Which brings me to plays (ha ha – you thought I would never get here)! Which characters in drama demand our love and affection? In Aristotle’s Poetics, the ancient Greek philosopher claims characters must be good (I interpret this to mean living by a moral compass), true to life, and acting consistent with their own nature. Are those qualities still important for our dramatis personae?

      The bottom line? Even though many thousands of plays are being written every year, how many people outside our profession are passionate about the characters we create? In fact, when was the last time YOU fell in love with a particular character in a play (as opposed to a character in a book, film, television series, or animation)? And if your answer falls into the “not since disco was king” drawer, are we somehow failing in our job as playwrights to create characters that can elicit this kind of passion?

      Sharpen your pens and arrows, because I want to hear from you! Tell me if you’ve ever loved a fictional character and why – and what qualities they possess that touched your heart? After I receive your comments, my next blog will ruminate on how we might inspire audiences to fall in love with the spirits we create that haunt our minds and plays – and ultimately take flight on stage.


ABOUT THE AUTHOR

Photo by Teresa Pigeon

June Guralnick has created plays, performance projects, and large-scale community cultural projects for four decades. Her works have been performed throughout the U.S. – and beamed to the Space Station! Awards include the Silver Medal-Pinter Drama Review Prize, Second Place-Judith Royer Award for Playwriting Excellence, North Carolina Arts Council Literature Fellowship, Southern Appalachian Repertory New Plays winner, Virginia Center for the Creative Arts Writing Fellows, Hambidge Center for the Arts Writer-in-Residence, and Sewanee Writers’ Conference Tennessee Williams Scholar (University of the South). June’s new full-length play, LITTLE ♀, will receive a staged reading at Burning Coal Theatre in partnership with Justice Theatre in 2020, and her one-act play, SPACE INTERLUDE, will be published in early 2020. For more info, visit juneguralnick.com.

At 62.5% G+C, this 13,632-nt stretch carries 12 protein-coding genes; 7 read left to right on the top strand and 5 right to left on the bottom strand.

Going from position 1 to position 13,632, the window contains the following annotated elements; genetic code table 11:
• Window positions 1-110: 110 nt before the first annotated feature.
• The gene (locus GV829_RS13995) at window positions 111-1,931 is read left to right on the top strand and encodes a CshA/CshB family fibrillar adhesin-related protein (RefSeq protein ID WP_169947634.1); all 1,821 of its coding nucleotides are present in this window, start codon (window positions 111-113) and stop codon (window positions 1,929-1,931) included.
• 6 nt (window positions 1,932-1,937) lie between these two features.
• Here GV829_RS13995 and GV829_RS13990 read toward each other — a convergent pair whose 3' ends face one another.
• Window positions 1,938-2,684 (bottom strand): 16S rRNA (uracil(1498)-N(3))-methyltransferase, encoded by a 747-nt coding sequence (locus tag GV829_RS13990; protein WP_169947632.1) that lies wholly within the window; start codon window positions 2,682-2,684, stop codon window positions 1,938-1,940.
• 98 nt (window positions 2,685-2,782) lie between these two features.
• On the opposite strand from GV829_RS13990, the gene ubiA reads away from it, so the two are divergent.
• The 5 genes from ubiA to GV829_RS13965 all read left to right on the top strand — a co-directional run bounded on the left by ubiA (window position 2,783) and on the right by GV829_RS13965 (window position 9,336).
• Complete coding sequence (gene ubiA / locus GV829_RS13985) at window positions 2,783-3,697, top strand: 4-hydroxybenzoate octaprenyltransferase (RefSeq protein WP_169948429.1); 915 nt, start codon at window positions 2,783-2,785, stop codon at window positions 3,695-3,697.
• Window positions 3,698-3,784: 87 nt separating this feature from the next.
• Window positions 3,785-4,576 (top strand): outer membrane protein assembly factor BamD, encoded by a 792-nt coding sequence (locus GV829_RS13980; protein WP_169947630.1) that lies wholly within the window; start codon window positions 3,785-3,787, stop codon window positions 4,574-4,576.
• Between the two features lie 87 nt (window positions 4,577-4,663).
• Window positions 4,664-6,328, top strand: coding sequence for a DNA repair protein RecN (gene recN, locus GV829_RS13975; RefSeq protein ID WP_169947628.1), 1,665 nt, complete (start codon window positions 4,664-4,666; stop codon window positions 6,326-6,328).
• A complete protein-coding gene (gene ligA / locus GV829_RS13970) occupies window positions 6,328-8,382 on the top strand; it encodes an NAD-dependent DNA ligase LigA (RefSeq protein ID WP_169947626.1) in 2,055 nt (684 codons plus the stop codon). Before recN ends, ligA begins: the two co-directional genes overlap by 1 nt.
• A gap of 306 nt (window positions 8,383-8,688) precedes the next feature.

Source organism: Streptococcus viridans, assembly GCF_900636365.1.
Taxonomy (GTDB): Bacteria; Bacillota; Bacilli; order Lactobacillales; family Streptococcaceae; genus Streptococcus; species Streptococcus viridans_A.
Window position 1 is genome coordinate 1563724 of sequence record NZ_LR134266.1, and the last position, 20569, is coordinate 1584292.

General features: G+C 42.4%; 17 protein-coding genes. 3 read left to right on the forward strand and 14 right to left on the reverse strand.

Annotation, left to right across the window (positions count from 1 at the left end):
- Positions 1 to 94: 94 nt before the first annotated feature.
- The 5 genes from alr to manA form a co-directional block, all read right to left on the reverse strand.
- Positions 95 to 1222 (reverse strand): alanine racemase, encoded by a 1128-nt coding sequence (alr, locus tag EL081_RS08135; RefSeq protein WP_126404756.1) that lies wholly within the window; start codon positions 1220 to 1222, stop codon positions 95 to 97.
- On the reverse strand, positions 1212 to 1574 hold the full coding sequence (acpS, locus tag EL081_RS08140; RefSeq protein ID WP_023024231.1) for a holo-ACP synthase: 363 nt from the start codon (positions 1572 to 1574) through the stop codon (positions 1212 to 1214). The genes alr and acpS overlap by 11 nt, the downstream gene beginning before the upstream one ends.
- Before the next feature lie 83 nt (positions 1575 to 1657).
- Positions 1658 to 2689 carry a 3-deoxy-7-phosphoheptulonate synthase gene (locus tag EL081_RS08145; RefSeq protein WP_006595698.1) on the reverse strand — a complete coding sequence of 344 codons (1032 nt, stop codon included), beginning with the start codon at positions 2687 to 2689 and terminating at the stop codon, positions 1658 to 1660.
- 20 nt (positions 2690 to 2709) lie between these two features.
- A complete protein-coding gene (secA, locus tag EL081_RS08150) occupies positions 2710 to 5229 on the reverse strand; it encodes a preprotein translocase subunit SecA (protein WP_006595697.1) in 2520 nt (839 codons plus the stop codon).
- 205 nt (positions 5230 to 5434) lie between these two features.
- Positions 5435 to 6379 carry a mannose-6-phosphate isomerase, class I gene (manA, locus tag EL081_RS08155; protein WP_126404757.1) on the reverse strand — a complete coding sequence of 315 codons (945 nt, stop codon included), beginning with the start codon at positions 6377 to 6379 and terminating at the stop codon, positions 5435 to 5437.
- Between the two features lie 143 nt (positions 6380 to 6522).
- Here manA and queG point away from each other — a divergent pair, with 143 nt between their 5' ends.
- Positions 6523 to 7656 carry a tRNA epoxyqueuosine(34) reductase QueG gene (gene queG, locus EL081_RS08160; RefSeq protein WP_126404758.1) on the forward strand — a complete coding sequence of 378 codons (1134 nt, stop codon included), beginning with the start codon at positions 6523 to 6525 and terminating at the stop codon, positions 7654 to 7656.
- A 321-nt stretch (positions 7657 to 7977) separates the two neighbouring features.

Comments

  • 30 Dec 2019 11:23 AM | Sandra de Helen
    I don't know that I've ever fallen in love with a character, but I had strong affinities with Sherlock Holmes and Stephen Gordon (from the Well of Loneliness) as a tween. As far as plays go, I identify with Frankie in the Member of the Wedding. I tend to identify with outsiders, I guess. And my plays feature them.
    Link  •  Reply
    • 08 Jan 2020 3:51 PM | June Guralnick
      I too loved Frankie when I was a child! Thanks for sharing your thoughts!
      Link  •  Reply
  • 08 Jan 2020 2:09 PM | Patricia L. Morin (Administrator)
    I loved this article! Beside the power of the active verb, what a wonderful connection between media and playwriting. I think movies when pondering characters I might fantasize, but I have fallen in love with a character from one of my plays, Saul, an old Jewish man (80) who believes he murdered his wife. "Who knew I would grow to hate her in my retirement?" He's very funny and brings me joy; to think about Saul and what dark statement he'll say next--instant smile.
    Link  •  Reply
    • 08 Jan 2020 3:50 PM | June Guralnick
      Thanks, Pat! Do you think it's the contradictions in Saul (the light and dark, so to speak) that make him compelling and lovable?
      Link  •  Reply